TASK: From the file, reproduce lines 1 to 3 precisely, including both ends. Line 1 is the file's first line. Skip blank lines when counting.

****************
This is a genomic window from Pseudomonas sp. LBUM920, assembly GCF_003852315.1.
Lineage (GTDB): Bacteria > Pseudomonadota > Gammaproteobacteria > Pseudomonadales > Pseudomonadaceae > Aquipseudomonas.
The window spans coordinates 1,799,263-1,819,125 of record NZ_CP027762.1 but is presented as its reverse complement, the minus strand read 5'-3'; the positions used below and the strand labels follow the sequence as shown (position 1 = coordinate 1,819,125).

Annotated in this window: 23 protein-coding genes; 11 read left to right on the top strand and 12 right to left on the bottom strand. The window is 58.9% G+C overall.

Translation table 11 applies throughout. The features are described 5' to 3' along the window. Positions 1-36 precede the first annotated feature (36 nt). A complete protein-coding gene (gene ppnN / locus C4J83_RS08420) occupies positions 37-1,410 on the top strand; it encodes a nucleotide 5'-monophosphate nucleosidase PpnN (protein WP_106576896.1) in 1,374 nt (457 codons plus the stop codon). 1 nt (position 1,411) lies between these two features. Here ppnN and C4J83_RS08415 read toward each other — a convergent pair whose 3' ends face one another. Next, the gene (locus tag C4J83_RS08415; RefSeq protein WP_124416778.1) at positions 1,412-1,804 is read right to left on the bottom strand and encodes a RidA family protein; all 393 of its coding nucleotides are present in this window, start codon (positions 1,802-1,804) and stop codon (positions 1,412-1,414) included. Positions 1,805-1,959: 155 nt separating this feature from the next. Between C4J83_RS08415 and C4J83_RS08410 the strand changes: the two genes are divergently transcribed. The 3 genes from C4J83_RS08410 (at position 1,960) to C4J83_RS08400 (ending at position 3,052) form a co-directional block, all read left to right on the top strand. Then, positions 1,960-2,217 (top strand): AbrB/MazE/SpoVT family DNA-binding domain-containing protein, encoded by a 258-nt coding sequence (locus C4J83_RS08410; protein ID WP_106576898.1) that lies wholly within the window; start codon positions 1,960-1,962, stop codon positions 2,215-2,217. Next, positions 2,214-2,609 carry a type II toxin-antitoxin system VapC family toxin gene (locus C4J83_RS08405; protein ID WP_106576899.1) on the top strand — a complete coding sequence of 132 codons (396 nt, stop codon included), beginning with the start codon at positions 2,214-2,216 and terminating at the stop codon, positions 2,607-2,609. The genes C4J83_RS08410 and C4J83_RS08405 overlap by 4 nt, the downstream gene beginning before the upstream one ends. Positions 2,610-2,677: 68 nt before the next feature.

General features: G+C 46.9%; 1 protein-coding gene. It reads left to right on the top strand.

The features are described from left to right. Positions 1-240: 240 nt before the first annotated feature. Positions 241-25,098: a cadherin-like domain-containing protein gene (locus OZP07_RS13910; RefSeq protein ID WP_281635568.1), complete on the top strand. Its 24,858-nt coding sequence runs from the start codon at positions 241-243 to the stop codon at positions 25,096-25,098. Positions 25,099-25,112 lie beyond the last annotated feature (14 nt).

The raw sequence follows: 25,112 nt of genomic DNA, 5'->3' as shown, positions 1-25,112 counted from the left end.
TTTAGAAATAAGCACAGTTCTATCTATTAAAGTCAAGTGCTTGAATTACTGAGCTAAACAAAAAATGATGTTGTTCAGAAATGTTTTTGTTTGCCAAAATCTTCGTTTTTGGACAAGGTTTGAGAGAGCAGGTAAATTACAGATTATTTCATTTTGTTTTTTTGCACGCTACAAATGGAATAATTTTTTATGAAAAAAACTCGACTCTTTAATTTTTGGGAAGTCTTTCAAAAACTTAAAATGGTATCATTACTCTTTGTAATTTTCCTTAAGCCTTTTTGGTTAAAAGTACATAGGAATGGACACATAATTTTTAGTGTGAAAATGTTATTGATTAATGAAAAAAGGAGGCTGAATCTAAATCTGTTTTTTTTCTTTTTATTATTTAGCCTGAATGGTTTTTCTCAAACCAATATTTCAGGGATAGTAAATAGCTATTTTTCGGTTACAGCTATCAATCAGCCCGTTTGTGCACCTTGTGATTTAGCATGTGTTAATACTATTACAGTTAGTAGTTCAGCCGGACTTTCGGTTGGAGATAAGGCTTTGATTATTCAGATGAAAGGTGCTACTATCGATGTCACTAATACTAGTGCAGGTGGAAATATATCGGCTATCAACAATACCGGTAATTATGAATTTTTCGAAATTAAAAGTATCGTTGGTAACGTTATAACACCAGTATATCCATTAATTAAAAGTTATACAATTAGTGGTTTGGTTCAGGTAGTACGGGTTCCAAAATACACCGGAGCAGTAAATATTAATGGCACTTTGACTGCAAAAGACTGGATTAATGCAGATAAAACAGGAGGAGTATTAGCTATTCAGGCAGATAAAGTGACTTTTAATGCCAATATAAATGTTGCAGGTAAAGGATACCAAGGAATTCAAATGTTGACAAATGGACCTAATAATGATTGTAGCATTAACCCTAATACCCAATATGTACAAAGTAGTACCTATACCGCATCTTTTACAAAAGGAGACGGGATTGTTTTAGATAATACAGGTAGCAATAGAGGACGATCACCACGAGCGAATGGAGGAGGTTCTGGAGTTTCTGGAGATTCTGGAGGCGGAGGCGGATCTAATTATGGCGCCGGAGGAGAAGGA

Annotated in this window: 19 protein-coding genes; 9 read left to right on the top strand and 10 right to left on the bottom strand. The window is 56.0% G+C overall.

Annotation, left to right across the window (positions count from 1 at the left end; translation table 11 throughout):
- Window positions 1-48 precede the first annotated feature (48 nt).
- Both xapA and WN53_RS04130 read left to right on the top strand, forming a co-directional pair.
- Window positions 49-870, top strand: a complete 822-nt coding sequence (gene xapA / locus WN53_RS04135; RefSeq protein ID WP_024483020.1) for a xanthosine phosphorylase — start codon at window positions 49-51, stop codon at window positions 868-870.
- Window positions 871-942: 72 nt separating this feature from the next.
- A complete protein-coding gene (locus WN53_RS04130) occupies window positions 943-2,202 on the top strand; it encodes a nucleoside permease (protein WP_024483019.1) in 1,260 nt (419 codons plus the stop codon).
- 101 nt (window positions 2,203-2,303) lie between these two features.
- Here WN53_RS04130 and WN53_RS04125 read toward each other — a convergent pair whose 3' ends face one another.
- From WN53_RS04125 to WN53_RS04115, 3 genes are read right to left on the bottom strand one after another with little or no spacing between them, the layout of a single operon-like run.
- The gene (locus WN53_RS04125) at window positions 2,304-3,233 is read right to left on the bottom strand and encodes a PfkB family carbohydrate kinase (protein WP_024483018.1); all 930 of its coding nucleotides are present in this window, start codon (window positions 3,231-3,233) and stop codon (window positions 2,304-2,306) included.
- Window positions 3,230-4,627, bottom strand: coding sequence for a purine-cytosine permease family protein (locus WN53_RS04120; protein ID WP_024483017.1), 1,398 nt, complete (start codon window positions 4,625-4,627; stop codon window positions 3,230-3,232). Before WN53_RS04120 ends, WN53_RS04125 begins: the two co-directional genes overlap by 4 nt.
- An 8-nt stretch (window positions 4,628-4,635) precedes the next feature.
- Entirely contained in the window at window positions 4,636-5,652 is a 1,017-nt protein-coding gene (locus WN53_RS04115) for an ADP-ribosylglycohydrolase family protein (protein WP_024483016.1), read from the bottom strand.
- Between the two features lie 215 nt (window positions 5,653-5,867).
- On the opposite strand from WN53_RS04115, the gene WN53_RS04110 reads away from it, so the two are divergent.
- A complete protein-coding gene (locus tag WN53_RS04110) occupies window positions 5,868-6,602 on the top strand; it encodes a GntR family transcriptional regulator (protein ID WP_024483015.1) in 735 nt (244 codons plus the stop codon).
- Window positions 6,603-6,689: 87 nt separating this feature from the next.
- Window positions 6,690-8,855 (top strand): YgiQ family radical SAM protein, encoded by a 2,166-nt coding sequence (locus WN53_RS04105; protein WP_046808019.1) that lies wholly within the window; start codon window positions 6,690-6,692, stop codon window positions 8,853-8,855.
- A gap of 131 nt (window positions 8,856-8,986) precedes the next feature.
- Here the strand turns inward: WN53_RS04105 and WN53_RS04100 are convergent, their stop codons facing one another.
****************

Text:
This is a genomic window from Pseudomonas sp. LBUM920, assembly GCF_003852315.1.
Lineage (GTDB): Bacteria > Pseudomonadota > Gammaproteobacteria > Pseudomonadales > Pseudomonadaceae > Aquipseudomonas.
The window spans coordinates 1,799,263-1,819,125 of record NZ_CP027762.1 but is presented as its reverse complement, the minus strand read 5'-3'; the positions used below and the strand labels follow the sequence as shown (position 1 = coordinate 1,819,125).